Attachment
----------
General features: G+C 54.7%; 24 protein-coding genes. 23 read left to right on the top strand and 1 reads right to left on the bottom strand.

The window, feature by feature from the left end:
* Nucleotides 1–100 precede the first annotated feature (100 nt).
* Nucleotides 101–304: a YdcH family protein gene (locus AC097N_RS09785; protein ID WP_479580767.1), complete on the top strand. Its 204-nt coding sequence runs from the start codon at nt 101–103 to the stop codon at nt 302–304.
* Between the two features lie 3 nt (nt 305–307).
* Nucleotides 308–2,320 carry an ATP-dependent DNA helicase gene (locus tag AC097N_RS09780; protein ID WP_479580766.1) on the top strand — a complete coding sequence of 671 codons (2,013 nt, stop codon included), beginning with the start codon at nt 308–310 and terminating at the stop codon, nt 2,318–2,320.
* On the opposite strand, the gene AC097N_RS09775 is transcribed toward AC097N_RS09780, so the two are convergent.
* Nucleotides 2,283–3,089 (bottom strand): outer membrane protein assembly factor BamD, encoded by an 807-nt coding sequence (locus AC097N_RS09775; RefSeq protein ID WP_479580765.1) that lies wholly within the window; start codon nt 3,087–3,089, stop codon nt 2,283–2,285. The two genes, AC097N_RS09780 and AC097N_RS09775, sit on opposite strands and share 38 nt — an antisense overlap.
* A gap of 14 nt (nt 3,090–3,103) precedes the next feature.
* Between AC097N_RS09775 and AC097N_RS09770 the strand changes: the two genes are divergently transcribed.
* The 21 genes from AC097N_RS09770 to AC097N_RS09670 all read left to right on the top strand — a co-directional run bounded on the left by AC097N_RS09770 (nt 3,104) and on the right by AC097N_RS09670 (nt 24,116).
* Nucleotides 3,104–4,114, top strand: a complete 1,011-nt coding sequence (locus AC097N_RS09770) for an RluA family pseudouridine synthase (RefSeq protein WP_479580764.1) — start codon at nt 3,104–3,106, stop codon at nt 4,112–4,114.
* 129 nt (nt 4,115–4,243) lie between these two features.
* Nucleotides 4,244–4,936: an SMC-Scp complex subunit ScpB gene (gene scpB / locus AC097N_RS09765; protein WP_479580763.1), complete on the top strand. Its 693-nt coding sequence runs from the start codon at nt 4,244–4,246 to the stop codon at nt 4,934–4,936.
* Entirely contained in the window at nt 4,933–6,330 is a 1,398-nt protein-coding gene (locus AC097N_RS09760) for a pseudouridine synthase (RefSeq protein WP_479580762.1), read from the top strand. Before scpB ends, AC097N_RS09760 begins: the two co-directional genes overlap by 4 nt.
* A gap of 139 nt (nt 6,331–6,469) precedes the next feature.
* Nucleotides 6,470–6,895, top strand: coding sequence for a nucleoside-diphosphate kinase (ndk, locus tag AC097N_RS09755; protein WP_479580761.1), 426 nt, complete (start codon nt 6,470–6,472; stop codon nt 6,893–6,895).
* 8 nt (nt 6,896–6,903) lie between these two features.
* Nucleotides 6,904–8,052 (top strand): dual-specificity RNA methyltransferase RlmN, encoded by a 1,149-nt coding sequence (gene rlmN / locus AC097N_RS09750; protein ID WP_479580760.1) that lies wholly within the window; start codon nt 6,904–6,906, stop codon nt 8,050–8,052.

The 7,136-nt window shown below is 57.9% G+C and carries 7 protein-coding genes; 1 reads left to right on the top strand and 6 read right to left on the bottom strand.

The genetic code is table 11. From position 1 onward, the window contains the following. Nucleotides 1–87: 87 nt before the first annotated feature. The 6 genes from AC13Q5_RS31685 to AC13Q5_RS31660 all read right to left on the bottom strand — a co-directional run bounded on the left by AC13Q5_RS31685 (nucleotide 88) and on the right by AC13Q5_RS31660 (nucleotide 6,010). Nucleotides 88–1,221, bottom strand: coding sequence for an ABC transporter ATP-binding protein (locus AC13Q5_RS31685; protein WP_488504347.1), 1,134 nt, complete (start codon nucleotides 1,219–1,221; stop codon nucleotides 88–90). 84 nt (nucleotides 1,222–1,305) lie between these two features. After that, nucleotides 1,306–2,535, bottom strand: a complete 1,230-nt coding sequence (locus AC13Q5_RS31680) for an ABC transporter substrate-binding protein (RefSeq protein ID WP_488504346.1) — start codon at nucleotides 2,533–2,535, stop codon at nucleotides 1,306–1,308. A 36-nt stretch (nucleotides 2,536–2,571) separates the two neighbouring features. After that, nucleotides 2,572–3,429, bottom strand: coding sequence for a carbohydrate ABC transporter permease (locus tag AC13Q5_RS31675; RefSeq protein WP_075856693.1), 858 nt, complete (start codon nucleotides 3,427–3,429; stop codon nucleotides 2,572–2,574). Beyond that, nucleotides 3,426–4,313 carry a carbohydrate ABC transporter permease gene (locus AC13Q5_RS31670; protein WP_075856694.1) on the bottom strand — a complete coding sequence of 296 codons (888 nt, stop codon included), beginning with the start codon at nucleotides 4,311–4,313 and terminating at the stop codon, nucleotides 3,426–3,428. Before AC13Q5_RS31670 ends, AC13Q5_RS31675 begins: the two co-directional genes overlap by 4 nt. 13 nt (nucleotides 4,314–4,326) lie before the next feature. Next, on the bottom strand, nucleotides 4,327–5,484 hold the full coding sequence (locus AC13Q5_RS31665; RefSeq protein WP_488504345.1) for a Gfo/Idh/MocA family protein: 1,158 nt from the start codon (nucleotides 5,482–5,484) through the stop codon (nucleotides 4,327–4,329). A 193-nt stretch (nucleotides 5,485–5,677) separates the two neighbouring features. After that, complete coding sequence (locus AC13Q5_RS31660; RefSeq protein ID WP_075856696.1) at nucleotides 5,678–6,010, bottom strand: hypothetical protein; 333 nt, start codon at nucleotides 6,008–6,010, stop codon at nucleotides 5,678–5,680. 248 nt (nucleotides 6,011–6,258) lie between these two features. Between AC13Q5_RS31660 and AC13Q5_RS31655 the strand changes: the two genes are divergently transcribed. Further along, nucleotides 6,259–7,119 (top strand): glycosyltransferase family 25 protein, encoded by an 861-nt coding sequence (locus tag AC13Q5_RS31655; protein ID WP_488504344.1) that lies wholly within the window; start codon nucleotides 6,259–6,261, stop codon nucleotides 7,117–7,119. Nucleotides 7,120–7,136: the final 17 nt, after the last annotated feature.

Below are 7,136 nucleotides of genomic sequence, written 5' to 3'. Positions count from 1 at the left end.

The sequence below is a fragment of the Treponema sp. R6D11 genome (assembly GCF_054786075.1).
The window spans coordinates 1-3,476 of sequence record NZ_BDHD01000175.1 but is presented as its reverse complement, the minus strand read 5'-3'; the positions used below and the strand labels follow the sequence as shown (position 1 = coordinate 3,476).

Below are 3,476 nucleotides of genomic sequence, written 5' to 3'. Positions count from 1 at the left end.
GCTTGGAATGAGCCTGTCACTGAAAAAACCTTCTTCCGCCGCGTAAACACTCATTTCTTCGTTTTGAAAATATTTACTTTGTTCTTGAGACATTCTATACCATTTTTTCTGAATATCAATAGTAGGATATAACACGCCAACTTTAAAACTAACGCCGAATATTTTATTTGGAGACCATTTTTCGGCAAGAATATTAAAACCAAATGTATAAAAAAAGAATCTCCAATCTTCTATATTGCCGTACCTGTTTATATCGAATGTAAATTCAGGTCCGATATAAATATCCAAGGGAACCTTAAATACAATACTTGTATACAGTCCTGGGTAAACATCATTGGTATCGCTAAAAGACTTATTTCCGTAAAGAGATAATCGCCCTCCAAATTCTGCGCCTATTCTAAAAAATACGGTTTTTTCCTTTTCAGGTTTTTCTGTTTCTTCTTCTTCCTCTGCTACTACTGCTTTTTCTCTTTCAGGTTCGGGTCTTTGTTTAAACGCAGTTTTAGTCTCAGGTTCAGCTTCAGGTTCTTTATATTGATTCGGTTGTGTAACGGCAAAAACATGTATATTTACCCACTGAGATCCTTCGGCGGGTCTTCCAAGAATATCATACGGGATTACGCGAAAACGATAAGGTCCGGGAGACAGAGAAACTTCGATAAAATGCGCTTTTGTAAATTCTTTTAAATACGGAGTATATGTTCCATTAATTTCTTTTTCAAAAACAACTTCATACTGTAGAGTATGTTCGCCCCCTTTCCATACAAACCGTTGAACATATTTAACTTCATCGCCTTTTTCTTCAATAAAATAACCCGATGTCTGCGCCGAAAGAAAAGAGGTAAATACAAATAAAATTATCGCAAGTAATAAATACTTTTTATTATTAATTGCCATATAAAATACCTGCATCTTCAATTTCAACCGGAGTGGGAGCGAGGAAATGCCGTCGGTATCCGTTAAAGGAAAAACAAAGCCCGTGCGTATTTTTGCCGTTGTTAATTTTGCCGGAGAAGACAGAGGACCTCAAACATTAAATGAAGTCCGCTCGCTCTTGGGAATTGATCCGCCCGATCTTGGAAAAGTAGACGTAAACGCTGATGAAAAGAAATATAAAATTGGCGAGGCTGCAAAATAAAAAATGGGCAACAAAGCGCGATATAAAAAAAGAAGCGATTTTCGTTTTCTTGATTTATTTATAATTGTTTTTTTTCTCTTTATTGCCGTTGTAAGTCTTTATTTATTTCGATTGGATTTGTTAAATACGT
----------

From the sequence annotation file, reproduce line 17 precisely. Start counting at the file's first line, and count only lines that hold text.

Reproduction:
* Nucleotides 6,470–6,895, top strand: coding sequence for a nucleoside-diphosphate kinase (ndk, locus tag AC097N_RS09755; protein WP_479580761.1), 426 nt, complete (start codon nt 6,470–6,472; stop codon nt 6,893–6,895).